PROVIDENCE – Wind farm developer Deepwater Wind announced Wednesday plans to double the size of a wind farm proposed off the coast of Rhode Island.
The company said it wants to build as many as 200 turbines about 20 miles off the mainland in addition to a smaller project of five to eight turbines off of Block Island.
The larger project, which the company calls the Deepwater Wind Energy Center, was initially proposed to include 100 turbines that could generate 350 megawatts. The latest proposal would generate 1,000 megawatts.
“This ‘second generation’ of offshore wind farms will be larger and farther from shore, and will produce lower priced power, using more advanced technology than the offshore projects announced to date,” said Deepwater Wind CEO William M. Moore. “We expect the offshore wind industry in the United States to follow the European experience, where a more mature industry is building larger projects farther from shore.”
The company said it filed a request with the U.S. Department of the Interior’s Bureau of Ocean Energy Management Regulation and Enforcement to lease an ocean area roughly between Martha’s Vineyard and Block Island.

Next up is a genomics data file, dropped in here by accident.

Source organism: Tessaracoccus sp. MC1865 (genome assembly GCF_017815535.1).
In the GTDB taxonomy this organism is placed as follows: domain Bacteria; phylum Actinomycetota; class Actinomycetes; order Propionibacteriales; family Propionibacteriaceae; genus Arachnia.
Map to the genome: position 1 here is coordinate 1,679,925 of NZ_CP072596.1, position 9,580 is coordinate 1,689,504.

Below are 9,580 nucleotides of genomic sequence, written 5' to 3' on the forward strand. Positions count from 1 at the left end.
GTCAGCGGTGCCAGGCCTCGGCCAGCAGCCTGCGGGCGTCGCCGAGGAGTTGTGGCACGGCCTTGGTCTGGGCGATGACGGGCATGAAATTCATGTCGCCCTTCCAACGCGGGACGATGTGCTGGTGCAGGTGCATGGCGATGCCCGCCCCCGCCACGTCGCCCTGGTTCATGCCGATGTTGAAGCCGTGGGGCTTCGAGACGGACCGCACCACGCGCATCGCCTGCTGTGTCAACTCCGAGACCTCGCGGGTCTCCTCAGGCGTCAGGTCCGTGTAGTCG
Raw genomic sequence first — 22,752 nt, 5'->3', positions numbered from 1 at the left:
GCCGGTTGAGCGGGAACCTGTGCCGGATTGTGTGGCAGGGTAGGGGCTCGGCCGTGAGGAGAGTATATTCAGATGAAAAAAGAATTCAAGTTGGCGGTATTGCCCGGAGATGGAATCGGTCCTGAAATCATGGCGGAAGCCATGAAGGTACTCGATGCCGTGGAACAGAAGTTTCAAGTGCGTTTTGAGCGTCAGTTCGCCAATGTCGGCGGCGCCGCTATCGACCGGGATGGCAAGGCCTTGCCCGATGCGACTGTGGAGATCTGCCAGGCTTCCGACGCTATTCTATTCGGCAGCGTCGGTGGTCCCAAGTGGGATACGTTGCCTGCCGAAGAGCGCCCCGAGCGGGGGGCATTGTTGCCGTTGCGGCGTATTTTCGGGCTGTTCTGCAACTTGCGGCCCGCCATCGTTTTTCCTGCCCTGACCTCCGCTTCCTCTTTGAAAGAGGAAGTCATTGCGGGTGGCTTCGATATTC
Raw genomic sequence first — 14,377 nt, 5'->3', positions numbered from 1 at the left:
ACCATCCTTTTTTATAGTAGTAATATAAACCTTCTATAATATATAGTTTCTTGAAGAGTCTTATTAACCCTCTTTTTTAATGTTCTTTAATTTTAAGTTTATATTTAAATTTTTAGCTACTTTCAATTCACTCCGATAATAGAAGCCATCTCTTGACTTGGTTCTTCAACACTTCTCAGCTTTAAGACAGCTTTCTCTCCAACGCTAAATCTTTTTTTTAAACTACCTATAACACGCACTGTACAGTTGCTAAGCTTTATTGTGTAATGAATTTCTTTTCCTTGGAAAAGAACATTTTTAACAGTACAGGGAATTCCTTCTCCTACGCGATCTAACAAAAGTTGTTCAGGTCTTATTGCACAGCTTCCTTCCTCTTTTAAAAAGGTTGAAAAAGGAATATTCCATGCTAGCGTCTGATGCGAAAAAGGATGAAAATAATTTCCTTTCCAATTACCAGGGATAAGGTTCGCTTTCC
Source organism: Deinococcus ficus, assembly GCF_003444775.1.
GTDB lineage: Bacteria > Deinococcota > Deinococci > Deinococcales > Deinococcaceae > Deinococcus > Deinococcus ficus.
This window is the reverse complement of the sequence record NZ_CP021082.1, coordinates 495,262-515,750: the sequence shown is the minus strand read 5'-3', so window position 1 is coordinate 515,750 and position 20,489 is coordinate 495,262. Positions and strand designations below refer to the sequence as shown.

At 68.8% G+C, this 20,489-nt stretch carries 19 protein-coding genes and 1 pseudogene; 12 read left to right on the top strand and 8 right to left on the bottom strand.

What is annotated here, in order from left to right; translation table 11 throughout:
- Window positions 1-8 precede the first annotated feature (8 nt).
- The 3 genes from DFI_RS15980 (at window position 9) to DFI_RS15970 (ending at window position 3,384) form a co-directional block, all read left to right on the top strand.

A company called Neptune Wind says it has also asked the federal government for a lease in the same area.
Also on Wednesday, Deepwater Wind said that it was proposing to develop an interstate transmission network to carry the farm’s electricity to Connecticut, Massachusetts, New York and Rhode Island.
“The Deepwater Wind Energy Center is a major leap forward for the offshore wind industry,” Moore said. “DWEC will be the first regional offshore wind energy center in the United States, with a wind farm and a transmission system serving multiple markets. The industry is maturing and becoming a major force in reshaping our national energy future for the better, and DWEC will lead this effort.”
The project is the largest wind farm currently proposed for U.S. waters. The Cape Wind project with about 100 turbines is expected to generate about 170 megawatts.
Deepwater Wind said the scale of its project would allow it to produce less expensive electricity than competing smaller farms. Critics have said the power generated by Cape Wind and Deepwater’s Block Island project would be too costly.
Earlier this year, the R.I. Public Utilities Commission rejected a contract that outlined the sale of electricity from Deepwater Wind's Block Island project. The commission said the price proposed was too high.
When the commission approved the contract on a second go-around, Toray Plastics and Polytop Corp. appealed to the R.I. Supreme Court, saying the price was not "commercially reasonable" as required by law.
The court is currently reviewing legal briefs and a decision is not expected until next year.